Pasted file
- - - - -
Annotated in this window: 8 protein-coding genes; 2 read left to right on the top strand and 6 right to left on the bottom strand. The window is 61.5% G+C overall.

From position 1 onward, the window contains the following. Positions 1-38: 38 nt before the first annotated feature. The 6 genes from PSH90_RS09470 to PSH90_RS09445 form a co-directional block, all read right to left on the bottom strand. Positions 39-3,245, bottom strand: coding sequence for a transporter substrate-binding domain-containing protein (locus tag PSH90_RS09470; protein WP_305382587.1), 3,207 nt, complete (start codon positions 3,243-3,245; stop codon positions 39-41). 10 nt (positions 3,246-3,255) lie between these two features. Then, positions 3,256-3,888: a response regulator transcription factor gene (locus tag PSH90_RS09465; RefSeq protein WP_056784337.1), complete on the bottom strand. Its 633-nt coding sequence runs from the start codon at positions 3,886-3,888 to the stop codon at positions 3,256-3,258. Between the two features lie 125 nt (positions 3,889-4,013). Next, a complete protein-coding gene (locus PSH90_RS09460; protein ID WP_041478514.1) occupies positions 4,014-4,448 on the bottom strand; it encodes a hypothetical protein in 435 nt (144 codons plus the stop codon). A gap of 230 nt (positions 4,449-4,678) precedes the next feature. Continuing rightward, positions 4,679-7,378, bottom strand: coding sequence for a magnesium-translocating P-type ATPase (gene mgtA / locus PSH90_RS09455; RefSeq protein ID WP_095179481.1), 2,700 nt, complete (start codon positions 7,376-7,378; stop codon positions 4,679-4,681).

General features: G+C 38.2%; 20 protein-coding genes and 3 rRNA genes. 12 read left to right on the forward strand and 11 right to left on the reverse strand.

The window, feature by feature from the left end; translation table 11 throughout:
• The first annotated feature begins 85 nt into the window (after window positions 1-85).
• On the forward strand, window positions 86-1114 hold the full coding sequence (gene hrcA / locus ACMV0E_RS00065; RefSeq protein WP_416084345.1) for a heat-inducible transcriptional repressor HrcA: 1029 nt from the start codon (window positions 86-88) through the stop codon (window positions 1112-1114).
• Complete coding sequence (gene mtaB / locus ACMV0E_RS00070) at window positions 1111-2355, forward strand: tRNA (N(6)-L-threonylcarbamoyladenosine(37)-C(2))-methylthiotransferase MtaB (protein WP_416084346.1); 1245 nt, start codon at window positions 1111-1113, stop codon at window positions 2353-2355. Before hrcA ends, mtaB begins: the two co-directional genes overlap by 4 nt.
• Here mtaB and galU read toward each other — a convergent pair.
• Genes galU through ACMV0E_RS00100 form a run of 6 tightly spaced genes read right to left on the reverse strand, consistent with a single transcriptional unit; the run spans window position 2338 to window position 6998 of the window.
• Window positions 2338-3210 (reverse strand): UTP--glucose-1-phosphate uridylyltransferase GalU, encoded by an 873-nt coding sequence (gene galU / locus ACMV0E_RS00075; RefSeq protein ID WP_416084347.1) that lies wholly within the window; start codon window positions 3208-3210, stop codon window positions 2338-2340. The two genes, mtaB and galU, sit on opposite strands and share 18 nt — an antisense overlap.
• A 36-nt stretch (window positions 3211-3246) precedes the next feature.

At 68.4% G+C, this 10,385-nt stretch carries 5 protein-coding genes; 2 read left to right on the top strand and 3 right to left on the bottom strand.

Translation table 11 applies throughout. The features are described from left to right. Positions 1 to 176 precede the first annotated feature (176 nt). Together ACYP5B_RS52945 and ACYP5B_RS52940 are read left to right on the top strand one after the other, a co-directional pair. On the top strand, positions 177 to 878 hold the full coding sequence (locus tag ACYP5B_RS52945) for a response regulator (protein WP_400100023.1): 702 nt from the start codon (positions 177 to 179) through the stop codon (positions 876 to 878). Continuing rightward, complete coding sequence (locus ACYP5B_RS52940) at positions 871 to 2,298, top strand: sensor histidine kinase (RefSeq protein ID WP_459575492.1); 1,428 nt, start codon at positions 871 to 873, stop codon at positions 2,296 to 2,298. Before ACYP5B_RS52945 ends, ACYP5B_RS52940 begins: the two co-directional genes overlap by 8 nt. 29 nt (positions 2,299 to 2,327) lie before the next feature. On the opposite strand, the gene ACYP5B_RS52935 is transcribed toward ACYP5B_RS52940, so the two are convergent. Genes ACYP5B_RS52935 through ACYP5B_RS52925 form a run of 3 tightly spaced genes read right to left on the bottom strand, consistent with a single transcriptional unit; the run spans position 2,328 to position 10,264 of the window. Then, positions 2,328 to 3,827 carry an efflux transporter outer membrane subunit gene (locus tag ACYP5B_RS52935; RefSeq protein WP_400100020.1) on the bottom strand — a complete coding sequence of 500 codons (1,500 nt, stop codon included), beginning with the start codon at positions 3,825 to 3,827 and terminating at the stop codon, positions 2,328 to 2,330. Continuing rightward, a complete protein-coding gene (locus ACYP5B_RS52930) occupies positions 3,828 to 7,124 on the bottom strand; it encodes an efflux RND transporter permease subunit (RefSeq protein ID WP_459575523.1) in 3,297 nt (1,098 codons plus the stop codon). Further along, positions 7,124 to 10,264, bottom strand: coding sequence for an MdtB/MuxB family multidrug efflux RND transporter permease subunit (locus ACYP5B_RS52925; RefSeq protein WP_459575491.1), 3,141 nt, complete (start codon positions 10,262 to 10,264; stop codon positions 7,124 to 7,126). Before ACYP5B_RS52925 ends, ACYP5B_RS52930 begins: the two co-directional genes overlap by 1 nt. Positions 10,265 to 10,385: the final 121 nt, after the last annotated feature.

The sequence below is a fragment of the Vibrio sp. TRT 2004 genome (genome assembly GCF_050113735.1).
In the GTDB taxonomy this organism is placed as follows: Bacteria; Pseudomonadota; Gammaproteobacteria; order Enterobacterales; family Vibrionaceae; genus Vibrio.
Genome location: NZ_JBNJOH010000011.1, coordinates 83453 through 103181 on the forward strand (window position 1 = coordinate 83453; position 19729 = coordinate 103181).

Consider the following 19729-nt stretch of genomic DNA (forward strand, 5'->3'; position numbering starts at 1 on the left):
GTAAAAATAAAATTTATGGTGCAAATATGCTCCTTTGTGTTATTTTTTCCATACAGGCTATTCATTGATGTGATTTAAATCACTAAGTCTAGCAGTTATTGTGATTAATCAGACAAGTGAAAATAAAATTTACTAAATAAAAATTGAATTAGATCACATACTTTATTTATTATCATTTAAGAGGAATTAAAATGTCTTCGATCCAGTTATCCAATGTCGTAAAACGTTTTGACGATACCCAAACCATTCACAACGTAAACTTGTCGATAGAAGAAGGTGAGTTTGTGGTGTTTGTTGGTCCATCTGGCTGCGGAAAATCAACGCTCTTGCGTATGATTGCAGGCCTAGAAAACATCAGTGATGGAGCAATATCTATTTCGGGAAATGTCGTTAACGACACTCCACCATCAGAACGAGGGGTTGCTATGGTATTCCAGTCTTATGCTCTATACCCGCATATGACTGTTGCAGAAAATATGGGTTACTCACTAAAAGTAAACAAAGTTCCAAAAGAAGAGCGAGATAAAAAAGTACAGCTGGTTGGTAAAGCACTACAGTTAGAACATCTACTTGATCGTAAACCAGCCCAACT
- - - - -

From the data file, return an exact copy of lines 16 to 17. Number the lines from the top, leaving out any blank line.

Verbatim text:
Genome location: NZ_JBNJOH010000011.1, coordinates 83453 through 103181 on the forward strand (window position 1 = coordinate 83453; position 19729 = coordinate 103181).

Consider the following 19729-nt stretch of genomic DNA (forward strand, 5'->3'; position numbering starts at 1 on the left):